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Sensible strategies, support network made difference in woman’s weight loss success

Of the Keizertimes

One of the most difficult things to do when seeking any sort of support – be it emotional, physical or some combination of the two – is connecting with the right people. Sometimes the search alone can be overwhelming, but Martina Sierra is a walking testament to what is possible when someone commits to finding the right people.

When Sierra joined Taking Off Pounds Sensibly (TOPS) in 2007, she weighed 253 pounds. Today, she weighs 136 pounds and has kept the weight off for more than six years.

“The support made a 100 percent difference. I knew there was a group of people that cared about me as a person and cared about my journey to being a healthier person. They were going to be there for me when I was having a bad time and I could be there for them,” Sierra said.

TOPS ( is a non-profit organization and network of weight loss support groups. Keizer has three TOPS chapters with weekly meetings, one at Faith Lutheran Church, another at John Knox Presbyterian Church and the third at Clear Lake United Methodist Church. Meeting days and times are available at the website. National and individual club dues amount to about $8 per month. Sierra is the club leader at John Knox and the area captain for all of Marion and Polk counties.

While Sierra has stuck with TOPS, attending her first meeting was something of an ambush.

“I had lost weight and gained it back and gained more back. Then, one day, my mother appeared at the door and said, ‘You’re coming with me, we’re going to TOPS.’ I said, ‘What’s TOPS?’” Sierra said. Her mother explained on the drive to the meeting.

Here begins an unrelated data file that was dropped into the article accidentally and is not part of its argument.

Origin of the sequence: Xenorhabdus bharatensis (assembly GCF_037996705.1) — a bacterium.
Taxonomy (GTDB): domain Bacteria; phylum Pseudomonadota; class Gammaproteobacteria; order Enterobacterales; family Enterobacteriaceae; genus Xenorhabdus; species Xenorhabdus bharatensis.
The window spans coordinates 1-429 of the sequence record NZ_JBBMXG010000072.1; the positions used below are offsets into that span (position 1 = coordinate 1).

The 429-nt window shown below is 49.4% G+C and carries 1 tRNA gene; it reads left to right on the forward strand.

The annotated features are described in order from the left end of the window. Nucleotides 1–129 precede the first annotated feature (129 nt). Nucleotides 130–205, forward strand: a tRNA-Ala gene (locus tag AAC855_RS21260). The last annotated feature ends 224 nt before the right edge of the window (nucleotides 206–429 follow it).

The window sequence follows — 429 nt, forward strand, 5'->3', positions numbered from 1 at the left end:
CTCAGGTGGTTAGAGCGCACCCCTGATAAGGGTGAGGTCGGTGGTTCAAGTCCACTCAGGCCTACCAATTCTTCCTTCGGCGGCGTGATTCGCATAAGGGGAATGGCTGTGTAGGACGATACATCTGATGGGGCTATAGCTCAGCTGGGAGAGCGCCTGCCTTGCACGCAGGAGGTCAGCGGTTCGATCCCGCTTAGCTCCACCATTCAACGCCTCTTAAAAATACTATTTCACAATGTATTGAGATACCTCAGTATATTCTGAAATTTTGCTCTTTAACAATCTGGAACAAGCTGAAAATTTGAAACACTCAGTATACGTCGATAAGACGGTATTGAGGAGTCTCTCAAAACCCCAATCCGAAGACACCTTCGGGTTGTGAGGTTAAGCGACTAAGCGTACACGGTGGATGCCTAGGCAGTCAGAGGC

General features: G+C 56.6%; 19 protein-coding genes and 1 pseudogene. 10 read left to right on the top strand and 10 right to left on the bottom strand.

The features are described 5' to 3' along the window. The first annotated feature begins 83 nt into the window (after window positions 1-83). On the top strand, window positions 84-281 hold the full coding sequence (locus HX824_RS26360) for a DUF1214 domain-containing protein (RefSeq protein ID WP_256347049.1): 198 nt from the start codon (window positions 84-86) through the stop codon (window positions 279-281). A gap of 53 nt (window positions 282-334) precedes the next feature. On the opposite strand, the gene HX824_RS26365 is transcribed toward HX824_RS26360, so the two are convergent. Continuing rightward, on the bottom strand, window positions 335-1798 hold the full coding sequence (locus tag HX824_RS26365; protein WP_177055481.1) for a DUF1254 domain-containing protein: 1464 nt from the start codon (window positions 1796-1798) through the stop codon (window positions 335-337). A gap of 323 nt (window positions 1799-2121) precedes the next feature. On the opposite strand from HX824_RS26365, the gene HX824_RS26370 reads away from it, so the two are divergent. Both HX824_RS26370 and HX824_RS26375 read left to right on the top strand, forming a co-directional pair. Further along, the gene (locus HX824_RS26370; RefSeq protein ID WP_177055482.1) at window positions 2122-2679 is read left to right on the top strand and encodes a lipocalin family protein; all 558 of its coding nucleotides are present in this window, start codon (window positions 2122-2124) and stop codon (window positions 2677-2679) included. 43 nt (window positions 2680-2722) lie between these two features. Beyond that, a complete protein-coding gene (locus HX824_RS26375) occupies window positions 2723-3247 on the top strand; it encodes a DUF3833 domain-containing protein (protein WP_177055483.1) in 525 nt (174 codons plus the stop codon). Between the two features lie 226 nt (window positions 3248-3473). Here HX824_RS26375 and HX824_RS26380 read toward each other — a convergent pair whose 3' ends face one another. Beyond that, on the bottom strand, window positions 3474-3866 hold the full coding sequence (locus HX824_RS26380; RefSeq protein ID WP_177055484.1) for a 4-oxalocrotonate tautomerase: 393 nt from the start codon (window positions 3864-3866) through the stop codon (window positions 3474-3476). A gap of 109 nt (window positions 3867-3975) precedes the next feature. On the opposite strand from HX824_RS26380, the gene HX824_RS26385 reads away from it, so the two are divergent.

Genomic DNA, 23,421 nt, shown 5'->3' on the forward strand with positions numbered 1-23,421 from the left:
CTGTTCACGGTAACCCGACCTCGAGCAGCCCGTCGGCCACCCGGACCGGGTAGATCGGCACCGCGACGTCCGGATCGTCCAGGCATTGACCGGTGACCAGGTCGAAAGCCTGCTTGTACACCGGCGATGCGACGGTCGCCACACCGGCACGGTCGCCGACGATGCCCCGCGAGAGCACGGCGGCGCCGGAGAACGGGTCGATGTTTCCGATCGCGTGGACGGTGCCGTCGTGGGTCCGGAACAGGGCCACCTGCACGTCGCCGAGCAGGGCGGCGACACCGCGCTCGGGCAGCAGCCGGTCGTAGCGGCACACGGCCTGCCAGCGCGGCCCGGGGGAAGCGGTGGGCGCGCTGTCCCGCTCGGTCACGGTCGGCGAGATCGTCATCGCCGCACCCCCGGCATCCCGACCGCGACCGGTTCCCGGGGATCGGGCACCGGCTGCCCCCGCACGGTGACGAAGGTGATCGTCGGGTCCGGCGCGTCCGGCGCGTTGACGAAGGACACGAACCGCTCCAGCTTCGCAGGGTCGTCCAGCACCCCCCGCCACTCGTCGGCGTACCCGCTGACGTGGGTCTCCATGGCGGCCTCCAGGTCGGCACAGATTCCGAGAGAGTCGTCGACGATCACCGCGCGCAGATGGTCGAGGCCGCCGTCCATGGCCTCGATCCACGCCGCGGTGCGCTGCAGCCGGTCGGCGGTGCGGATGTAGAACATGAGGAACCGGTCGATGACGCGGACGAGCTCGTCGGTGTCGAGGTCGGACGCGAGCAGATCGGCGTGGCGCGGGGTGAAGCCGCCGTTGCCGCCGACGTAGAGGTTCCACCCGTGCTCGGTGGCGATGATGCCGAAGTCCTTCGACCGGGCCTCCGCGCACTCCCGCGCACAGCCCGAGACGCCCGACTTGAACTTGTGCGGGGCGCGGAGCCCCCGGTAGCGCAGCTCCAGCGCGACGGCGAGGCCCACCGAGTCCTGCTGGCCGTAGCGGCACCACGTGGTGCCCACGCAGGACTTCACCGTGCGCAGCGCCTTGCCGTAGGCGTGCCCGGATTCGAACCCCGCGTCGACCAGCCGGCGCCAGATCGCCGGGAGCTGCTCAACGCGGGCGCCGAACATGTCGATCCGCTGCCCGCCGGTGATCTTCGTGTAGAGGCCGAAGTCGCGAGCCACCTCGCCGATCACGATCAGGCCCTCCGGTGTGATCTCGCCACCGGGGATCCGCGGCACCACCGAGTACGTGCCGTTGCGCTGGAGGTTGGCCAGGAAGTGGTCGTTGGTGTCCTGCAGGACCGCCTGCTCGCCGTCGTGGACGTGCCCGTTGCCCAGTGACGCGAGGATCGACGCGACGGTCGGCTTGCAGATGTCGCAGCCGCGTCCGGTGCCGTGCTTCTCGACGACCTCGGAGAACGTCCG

TOPS meetings start with a weigh-in followed by a roll call in which the members declare whether they’ve lost or gained weight since the last week.

“That can be the most difficult part of the meeting because some people will have lost and others will gain. If the member has lost weight, we congratulate them, if they gained we remind them that we are glad they came to the meeting,” Sierra said.

After the roll call, someone in the group leads a program about new exercise techniques or nutrition information that might lead to better results. There is no formalized meal plan members have to buy into, but there is a constant feedback loop with awards for weekly and monthly weight loss, longterm results as well as statewide and national competitions. Last year, the organization challenged members to lose more than 1 million pounds. As a whole, they met and exceeded the goal. Club members are encouraged to work with their regular physicians when setting weight goals.

“My original doctor set my goal at 165 and said I would never make it. I proved him wrong,” Sierra said.

If there is a catch, it’s one that most dieters come to realize anyway: it’s a marathon, not a sprint. It took Sierra five years to meet her first goal (she can cite the date it happened), but she also kept the weight off by changing her lifestyle in small ways over time.

“One of the most important things I did was journaling,” Sierra said. “I would write down what I was eating and what I felt like when I was eating. I was able to discover patterns in my own eating and learn about nutrition in general.”

She changed portion sizes, but never denied herself the occasional treat in moderation. She also started moving more even when doing routine things like watching TV.

Through it all, the support of other TOPS members was crucial. When the meeting times for her original group in south Salem stopped working for her schedule, she visited four other club meetings before settling into the club at John Knox. Aside from enjoying the humor of the group, she found they did other things like keeping in contact outside of meetings that helped on her journey.

“I got a note from the leader of the group the week I visited. I had already decided I was going back, but that made me feel like they really cared. I’m now the leader of the group and the one trying to make those connections,” Sierra said.

Her service dog, King, a 6-year-old English black labrador, also became the group’s unofficial mascot. It was committing to finding a group that worked best for her that has kept her motivated  and spurred growth in ways that extend beyond the confines of the meetings.

“That support is important when you’re having a bad day and someone says, ‘I’m glad you came today because we need you here,’” Sierra said. “I lost weight, but I grew as a person. I gained self-confidence and became less isolated and more willing to put myself out there.”